Figs, another symbol of Autumn, begin to ripen in late summer. Native to European and Middle Eastern regions but today are widely available around the world. This tear-drop shaped fruit is singular in appearance and flavor. From their characteristic perfumed fragrance to their fragile skin, that is often slit from ripeness, revealing drops of honeyed nectar.
I love the sweet earthiness of figs with all their little seeds, whether they are fresh or dried. Any recipe that calls for peaches, pears, prunes or dates can be substituted successfully with figs. Pairing them with the aromatic anise flavor of fennel is a great compliment to salmon as well as other entrees or baking.
Fennel has been a favorite of Italians for many years due to its mild sweet anise flavor. All parts of the fennel plant, including the bulb, stalk, leaves and seeds are edible.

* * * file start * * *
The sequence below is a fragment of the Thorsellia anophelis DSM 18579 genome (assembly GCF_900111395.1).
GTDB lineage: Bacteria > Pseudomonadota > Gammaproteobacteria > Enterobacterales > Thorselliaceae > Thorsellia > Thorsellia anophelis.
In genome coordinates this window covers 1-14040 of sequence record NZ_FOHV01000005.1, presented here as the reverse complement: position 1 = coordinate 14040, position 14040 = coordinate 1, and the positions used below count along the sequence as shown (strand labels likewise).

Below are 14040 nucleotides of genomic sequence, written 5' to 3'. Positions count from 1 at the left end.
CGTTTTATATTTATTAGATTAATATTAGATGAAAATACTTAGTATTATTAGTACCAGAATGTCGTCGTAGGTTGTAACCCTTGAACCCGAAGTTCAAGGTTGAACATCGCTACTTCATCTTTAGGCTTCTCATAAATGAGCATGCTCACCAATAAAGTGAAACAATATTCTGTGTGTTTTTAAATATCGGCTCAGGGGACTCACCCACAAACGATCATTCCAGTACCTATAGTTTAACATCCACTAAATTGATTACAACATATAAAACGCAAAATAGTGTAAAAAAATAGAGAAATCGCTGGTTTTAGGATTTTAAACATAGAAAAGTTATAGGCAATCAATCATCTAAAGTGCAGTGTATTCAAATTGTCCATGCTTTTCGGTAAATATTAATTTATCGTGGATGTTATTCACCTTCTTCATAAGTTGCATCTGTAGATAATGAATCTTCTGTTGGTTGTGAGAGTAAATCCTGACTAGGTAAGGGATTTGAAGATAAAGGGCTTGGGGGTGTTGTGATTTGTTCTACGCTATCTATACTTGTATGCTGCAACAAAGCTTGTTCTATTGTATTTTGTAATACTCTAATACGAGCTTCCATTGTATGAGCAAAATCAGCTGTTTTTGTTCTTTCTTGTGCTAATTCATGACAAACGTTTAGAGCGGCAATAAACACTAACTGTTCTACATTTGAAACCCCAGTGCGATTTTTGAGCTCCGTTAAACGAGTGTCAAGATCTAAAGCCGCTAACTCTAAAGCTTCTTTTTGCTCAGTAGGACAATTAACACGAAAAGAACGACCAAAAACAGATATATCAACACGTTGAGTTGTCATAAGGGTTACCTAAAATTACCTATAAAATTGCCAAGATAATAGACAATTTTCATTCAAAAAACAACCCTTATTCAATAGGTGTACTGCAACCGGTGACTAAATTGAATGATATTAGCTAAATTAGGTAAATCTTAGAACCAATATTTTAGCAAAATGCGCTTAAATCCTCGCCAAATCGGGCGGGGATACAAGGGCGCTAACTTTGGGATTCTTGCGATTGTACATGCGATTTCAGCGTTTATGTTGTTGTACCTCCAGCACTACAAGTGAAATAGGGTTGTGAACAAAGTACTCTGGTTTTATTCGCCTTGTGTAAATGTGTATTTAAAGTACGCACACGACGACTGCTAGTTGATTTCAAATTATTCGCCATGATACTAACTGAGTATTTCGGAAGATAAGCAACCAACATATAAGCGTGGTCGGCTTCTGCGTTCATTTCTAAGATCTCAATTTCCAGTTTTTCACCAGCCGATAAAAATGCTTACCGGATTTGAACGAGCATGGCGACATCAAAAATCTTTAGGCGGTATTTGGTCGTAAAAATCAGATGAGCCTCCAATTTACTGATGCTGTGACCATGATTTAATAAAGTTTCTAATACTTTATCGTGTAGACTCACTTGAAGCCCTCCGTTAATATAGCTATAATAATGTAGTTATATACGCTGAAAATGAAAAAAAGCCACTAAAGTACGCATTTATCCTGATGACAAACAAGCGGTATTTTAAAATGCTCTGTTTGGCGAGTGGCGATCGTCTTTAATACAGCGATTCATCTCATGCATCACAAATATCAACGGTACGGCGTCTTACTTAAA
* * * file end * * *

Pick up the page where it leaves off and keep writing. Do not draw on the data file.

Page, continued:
This recipe is simple but has a wonderful flavor. We enjoyed it served over Jasmine rice.
Salmon with Roasted Figs & Braised Fennel
Preheat oven to 375 F. Cut outer leaves of fennel off & discard. Remove stalks, reserving a few fronds for garnish if you wish. Cut the fennel into quarters leaving root in tact. Place a large oven-proof pan over medium-high heat. Add olive oil & allow to heat. Place fennel into the pan ; cook & sear to a golden brown, about 3-4 minutes. Season with salt & pepper & add the chicken broth. Place in preheated oven & roast for about 10 minutes or until slightly soft but still holding quite a bit of firmness in center.
In a small saucepan, combine honey, vinegar & chili powder. Heat & simmer for 3 minutes. Quarter figs & place them on a baking sheet. Drizzle figs with the honey mixture. Place in the oven & roast for 4 minutes or until warm, bubbly & caramelized but still holding their shape.
Season salmon fillets with salt & pepper. In a large non-stick skillet, add vegetable oil & heat. Place salmon in skillet & fry on each side until flesh is opaque & translucent in the center. Do not overcook. Serve immediately with the roasted caramelized figs.